Whereas the reality is that in none of the States during all these nearly seven decades has any State Governor ever used his/her constitutional discretionary power to reach out to the Adivasi people proffering the excuse that they have to work in harmony with the elected government of the State. The meeting of the TAC takes place rarely, and it is convened by and presided over by the Chief Minister of the State and is controlled by the ruling party. TAC has thus been reduced to a toothless body. Verily a constitutional fraud meted out to the Adivasi people.
(ii) THE SCHEDULED CASTES AND THE SCHEDULED TRIBES (PREVENTION OF ATROCITIES) ACT, 1989 (Act of Parliament,No. 33 OF 1989) was enacted by Indian parliament to forestall the increasing atrocities on Adivasis and Dalits by non-ST/SC individuals/organizations/govt officials etc. The intention was good. Chapter II lists a detailed description of Offences of Atrocities.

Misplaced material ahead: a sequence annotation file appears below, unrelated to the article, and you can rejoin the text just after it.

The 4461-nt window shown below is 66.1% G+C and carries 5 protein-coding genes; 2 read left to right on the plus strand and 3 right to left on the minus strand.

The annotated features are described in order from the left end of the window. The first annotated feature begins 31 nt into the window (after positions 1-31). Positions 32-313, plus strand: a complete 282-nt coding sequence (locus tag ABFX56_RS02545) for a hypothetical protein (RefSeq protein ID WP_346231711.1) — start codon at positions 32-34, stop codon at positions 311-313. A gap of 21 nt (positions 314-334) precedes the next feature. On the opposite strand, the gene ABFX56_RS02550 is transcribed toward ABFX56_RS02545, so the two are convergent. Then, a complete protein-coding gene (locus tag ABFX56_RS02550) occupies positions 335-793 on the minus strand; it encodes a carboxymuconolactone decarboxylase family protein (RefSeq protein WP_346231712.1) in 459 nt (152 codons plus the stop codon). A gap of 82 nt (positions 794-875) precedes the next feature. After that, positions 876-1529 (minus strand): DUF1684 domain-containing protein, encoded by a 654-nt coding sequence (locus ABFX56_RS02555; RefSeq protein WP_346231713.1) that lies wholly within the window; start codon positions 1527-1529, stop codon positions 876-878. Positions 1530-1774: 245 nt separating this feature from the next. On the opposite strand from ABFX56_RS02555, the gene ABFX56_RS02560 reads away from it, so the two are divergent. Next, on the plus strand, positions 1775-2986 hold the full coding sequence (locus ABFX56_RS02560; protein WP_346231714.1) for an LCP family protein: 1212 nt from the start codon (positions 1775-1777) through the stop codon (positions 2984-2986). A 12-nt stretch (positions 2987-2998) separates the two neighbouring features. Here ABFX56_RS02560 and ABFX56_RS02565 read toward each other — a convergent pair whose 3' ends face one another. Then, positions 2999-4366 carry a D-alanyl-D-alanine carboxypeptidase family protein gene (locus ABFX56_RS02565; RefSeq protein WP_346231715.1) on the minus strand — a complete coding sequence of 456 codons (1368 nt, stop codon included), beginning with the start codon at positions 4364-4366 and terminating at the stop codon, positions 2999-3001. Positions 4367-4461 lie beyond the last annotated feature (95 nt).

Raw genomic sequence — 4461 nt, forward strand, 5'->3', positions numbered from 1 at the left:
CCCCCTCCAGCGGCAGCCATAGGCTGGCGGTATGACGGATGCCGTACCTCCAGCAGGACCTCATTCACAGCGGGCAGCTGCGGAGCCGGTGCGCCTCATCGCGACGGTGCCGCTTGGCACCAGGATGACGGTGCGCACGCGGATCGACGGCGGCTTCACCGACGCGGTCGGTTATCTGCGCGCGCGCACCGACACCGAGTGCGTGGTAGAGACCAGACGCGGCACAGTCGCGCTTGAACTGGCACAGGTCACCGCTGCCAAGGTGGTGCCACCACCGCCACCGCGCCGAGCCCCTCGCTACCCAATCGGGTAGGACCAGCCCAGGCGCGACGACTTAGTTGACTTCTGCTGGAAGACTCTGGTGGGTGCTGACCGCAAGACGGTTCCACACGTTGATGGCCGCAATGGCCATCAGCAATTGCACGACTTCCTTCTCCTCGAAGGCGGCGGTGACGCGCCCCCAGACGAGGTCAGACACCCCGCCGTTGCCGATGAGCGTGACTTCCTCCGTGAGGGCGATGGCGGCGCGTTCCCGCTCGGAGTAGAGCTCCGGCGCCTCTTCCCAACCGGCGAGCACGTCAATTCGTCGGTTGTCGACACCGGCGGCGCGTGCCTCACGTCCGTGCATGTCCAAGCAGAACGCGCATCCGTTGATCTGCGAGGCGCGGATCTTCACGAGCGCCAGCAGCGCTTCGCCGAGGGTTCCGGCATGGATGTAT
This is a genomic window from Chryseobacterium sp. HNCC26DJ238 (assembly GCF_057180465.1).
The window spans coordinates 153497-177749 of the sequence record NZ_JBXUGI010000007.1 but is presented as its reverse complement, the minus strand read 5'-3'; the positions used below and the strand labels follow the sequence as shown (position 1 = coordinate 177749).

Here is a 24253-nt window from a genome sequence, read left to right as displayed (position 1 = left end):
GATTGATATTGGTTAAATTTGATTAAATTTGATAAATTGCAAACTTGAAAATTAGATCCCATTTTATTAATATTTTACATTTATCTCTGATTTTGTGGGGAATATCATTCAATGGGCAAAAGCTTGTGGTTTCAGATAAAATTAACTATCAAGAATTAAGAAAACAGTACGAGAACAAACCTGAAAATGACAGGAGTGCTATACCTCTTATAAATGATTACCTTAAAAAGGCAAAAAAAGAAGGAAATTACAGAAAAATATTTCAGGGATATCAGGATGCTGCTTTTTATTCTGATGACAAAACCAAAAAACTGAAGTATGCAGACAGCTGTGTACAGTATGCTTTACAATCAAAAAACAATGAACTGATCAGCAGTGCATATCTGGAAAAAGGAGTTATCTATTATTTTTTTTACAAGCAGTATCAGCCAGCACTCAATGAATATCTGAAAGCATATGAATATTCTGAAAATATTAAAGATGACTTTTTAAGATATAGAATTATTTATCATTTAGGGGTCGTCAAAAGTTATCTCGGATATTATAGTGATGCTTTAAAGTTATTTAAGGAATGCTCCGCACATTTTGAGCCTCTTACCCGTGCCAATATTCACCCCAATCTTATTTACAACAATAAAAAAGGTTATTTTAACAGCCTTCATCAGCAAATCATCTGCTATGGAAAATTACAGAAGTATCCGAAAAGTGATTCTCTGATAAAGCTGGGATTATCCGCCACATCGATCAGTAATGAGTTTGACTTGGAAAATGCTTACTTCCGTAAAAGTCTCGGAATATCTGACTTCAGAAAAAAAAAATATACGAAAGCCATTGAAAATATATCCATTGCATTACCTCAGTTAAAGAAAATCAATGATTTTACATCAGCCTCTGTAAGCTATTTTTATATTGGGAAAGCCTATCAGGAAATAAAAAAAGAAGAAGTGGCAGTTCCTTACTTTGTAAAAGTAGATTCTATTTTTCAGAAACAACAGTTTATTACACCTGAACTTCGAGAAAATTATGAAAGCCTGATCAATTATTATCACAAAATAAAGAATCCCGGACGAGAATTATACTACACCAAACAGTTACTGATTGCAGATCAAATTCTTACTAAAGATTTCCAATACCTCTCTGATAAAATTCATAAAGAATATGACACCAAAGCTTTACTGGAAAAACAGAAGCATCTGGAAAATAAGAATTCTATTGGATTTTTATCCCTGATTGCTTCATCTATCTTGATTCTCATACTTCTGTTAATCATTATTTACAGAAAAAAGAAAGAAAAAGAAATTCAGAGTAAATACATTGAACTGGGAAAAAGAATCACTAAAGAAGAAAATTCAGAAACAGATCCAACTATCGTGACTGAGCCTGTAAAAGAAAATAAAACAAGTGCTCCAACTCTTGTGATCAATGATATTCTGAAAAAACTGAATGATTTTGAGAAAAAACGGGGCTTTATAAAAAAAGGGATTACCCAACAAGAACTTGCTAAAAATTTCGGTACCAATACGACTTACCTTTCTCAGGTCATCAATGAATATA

Whereas the reality is that it remains significant by its non implementation. The cases lodged by the aggrieved STs/SCs are few and far between and judicial verdicts through the judiciary especially at the lower levels of the judiciary takes years to come through. By that time the hurt feelings get numbed and life goes on somehow. Very few of the guilty non-ST/SC individuals/organizations have been punished.
iii) The Panchayats (Extension to Scheduled Areas) Act [PESA],1996 [No:40 of 1996] which was a fruit of long drawn disenchantment and struggle of the Adivasi people and their political representatives and which for the first time recognized the fact the Adivasi communities in India have had a rich social and cultural tradition of self-governance outlined the composition and functioning of the Gram Sabha.